The 11+ is a relic of the unfair and discredited system of education which was abandoned in most of Britain over fifty years ago.
In 1944, secondary education in England was organised into three separate streams. Grammar schools would educate the children who were regarded as the most intelligent and were expected to become the cleverest adults; technical schools would educate children who were less academic but had technical aptitude; ‘less intelligent’ children would be sent to secondary modern schools. In the event, few technical schools were established and almost every child went to either a grammar or secondary modern school.
An examination was devised to separate children into those who were designated as ‘bright’ and those who were regarded as ‘less intelligent’. This examination was taken when children reached ten or eleven and was subsequently called the 11+. It was largely based on an IQ test because, at that time, it was believed that a person’s intelligence was fixed early in life and that an IQ test taken at 10 or 11 could establish the level of a person’s lifetime intelligence.
The ‘pass’ mark for the 11+ was not fixed but depended upon the number of places available in local grammar schools. This led to considerable variations between different parts of the country. In Nottinghamshire, for example, at the beginning of the ‘new’ system, only 10% of children were able to go to grammar school, while in parts of South Wales as many as 40% of children ‘passed’ the 11+. As new grammar schools were opened, these figures fluctuated but the best estimate is that, overall, around 20% of children attended grammar school up to the end of the 1960s. It should also be noted that, had the ‘pass’ mark for the 11+ really been fixed at a predetermined level, at least two thirds of grammar school pupils would have been girls. To prevent this happening, the marks achieved by boys were increased.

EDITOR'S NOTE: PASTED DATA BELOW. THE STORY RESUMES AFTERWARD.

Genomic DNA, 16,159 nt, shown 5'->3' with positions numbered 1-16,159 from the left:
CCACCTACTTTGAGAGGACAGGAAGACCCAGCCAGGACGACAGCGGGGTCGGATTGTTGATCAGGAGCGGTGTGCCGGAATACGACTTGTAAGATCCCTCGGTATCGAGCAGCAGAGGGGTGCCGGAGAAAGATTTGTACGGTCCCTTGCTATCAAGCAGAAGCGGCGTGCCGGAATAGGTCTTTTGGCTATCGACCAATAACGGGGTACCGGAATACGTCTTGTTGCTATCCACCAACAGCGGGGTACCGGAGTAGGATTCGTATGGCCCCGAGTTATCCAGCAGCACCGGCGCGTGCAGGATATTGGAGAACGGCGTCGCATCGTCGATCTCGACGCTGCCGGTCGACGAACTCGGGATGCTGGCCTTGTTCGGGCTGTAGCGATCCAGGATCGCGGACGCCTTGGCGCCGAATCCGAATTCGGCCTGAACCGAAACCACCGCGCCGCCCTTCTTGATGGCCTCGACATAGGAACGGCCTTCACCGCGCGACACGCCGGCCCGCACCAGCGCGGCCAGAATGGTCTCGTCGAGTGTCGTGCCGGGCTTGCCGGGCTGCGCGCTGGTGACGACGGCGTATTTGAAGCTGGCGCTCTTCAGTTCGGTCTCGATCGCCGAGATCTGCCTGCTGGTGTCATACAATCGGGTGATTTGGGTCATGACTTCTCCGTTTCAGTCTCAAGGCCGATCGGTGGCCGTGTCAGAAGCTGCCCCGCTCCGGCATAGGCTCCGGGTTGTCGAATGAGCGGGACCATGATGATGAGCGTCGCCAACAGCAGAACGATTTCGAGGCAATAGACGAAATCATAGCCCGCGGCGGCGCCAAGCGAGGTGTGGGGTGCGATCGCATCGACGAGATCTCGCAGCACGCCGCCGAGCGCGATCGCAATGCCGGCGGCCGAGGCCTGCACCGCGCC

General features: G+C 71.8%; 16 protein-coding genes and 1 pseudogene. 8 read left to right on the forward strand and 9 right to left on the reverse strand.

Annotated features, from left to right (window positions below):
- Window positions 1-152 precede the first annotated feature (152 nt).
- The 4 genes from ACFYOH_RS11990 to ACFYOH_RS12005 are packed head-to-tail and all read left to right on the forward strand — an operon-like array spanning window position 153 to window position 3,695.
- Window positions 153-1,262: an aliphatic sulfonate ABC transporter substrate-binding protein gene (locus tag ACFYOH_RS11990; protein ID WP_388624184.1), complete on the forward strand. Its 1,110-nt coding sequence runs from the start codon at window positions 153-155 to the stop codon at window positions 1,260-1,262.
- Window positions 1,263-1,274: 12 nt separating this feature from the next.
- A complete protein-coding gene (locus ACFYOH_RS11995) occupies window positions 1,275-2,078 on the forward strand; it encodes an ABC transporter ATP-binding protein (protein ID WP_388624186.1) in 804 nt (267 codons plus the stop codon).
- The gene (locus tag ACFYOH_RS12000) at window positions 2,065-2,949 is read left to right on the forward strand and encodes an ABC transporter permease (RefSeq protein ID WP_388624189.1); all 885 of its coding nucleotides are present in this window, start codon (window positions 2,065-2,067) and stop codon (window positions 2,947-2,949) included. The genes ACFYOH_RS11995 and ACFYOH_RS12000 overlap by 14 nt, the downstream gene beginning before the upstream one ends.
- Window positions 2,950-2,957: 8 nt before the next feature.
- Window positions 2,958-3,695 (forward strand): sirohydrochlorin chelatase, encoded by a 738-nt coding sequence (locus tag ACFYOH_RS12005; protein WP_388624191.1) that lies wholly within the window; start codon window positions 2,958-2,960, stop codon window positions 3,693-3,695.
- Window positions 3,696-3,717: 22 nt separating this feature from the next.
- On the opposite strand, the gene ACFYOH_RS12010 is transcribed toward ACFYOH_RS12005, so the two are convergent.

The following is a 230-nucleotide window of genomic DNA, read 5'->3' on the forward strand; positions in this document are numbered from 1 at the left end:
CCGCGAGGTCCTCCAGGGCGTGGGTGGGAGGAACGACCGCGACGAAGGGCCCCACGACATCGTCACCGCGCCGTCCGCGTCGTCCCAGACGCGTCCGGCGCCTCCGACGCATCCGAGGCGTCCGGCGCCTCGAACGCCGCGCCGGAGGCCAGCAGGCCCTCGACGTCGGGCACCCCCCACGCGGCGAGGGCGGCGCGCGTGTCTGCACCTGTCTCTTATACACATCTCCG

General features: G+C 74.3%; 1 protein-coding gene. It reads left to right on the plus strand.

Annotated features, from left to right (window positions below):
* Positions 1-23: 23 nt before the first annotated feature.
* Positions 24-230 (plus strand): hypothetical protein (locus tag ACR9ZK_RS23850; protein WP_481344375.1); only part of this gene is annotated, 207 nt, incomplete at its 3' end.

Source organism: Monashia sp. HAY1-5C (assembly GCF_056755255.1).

This system of segregated education always had its critics and during the next twenty years it became more and more unpopular. There was no convincing evidence that either the ‘more intelligent’ or ‘less intelligent’ children benefited from being educated separately. A system which decided a child’s future education on the basis of a one-off examination, taken at such a young age, felt inherently unfair. Moreover, the use of the 11+ meant that about 75%-80% of British children were, in effect, being branded as ‘failures’ before they had even reached their teenage years. This seemed brutal and repugnant.
The scientific basis of the system was also challenged. Fresh neurological research demonstrated that the capacity of the brain is not, in fact, fixed at age 10 or 11 but can develop well into adulthood. This revelation explained why, in practice, the 11+ proved to be an unreliable guide to future intelligence. As a result, doubts began to be raised about the much-publicised research of Cyril Burt, the geneticist who had provided what he claimed was strong scientific support for the 11+.